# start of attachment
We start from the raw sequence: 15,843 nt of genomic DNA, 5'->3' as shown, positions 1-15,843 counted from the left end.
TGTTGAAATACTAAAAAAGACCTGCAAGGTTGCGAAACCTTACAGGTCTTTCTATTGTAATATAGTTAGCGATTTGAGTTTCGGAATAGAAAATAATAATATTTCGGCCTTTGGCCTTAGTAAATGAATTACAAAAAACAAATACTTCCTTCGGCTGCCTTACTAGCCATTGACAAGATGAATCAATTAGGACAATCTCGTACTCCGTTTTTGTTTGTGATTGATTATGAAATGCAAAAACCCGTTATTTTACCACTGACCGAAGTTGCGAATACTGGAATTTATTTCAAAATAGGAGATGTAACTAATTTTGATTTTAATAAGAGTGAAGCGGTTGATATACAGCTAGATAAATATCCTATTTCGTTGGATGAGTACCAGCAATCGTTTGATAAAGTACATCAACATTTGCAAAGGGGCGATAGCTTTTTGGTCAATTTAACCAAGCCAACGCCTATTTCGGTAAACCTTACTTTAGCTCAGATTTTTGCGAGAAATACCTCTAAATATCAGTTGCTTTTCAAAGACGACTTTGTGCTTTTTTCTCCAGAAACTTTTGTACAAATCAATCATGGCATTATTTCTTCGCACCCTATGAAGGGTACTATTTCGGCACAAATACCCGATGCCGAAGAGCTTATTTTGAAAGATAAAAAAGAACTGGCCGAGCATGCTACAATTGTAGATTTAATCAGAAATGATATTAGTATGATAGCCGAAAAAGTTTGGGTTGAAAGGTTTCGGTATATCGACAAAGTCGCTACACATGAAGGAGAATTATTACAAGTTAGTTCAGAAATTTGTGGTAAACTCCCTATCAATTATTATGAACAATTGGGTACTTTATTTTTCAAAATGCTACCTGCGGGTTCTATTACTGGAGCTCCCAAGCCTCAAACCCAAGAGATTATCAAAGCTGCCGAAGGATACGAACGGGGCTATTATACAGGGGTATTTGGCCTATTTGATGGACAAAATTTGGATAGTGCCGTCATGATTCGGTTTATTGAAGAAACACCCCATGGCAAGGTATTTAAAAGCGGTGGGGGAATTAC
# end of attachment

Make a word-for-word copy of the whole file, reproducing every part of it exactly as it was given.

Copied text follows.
We start from the raw sequence: 15,843 nt of genomic DNA, 5'->3' as shown, positions 1-15,843 counted from the left end.
TGTTGAAATACTAAAAAAGACCTGCAAGGTTGCGAAACCTTACAGGTCTTTCTATTGTAATATAGTTAGCGATTTGAGTTTCGGAATAGAAAATAATAATATTTCGGCCTTTGGCCTTAGTAAATGAATTACAAAAAACAAATACTTCCTTCGGCTGCCTTACTAGCCATTGACAAGATGAATCAATTAGGACAATCTCGTACTCCGTTTTTGTTTGTGATTGATTATGAAATGCAAAAACCCGTTATTTTACCACTGACCGAAGTTGCGAATACTGGAATTTATTTCAAAATAGGAGATGTAACTAATTTTGATTTTAATAAGAGTGAAGCGGTTGATATACAGCTAGATAAATATCCTATTTCGTTGGATGAGTACCAGCAATCGTTTGATAAAGTACATCAACATTTGCAAAGGGGCGATAGCTTTTTGGTCAATTTAACCAAGCCAACGCCTATTTCGGTAAACCTTACTTTAGCTCAGATTTTTGCGAGAAATACCTCTAAATATCAGTTGCTTTTCAAAGACGACTTTGTGCTTTTTTCTCCAGAAACTTTTGTACAAATCAATCATGGCATTATTTCTTCGCACCCTATGAAGGGTACTATTTCGGCACAAATACCCGATGCCGAAGAGCTTATTTTGAAAGATAAAAAAGAACTGGCCGAGCATGCTACAATTGTAGATTTAATCAGAAATGATATTAGTATGATAGCCGAAAAAGTTTGGGTTGAAAGGTTTCGGTATATCGACAAAGTCGCTACACATGAAGGAGAATTATTACAAGTTAGTTCAGAAATTTGTGGTAAACTCCCTATCAATTATTATGAACAATTGGGTACTTTATTTTTCAAAATGCTACCTGCGGGTTCTATTACTGGAGCTCCCAAGCCTCAAACCCAAGAGATTATCAAAGCTGCCGAAGGATACGAACGGGGCTATTATACAGGGGTATTTGGCCTATTTGATGGACAAAATTTGGATAGTGCCGTCATGATTCGGTTTATTGAAGAAACACCCCATGGCAAGGTATTTAAAAGCGGTGGGGGAATTAC